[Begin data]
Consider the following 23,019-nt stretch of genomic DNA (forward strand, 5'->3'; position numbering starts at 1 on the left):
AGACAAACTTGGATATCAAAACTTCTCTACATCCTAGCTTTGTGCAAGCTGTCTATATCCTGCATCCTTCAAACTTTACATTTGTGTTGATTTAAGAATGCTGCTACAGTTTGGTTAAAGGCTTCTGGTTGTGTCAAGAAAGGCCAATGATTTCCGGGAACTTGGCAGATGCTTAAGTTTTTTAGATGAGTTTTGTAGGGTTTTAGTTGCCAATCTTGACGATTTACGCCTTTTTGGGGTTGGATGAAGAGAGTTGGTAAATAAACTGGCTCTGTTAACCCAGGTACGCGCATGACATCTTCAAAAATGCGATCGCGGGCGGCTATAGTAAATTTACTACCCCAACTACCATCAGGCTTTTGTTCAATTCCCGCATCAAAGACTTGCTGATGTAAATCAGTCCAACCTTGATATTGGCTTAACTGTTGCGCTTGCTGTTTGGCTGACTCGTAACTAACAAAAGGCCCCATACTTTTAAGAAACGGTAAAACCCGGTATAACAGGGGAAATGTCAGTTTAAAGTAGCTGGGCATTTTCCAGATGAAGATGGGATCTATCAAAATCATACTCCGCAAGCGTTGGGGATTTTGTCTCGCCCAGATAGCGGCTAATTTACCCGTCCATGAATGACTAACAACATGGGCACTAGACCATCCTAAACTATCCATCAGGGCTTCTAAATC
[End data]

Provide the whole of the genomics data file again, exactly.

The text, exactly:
Consider the following 23,019-nt stretch of genomic DNA (forward strand, 5'->3'; position numbering starts at 1 on the left):
AGACAAACTTGGATATCAAAACTTCTCTACATCCTAGCTTTGTGCAAGCTGTCTATATCCTGCATCCTTCAAACTTTACATTTGTGTTGATTTAAGAATGCTGCTACAGTTTGGTTAAAGGCTTCTGGTTGTGTCAAGAAAGGCCAATGATTTCCGGGAACTTGGCAGATGCTTAAGTTTTTTAGATGAGTTTTGTAGGGTTTTAGTTGCCAATCTTGACGATTTACGCCTTTTTGGGGTTGGATGAAGAGAGTTGGTAAATAAACTGGCTCTGTTAACCCAGGTACGCGCATGACATCTTCAAAAATGCGATCGCGGGCGGCTATAGTAAATTTACTACCCCAACTACCATCAGGCTTTTGTTCAATTCCCGCATCAAAGACTTGCTGATGTAAATCAGTCCAACCTTGATATTGGCTTAACTGTTGCGCTTGCTGTTTGGCTGACTCGTAACTAACAAAAGGCCCCATACTTTTAAGAAACGGTAAAACCCGGTATAACAGGGGAAATGTCAGTTTAAAGTAGCTGGGCATTTTCCAGATGAAGATGGGATCTATCAAAATCATACTCCGCAAGCGTTGGGGATTTTGTCTCGCCCAGATAGCGGCTAATTTACCCGTCCATGAATGACTAACAACATGGGCACTAGACCATCCTAAACTATCCATCAGGGCTTCTAAATC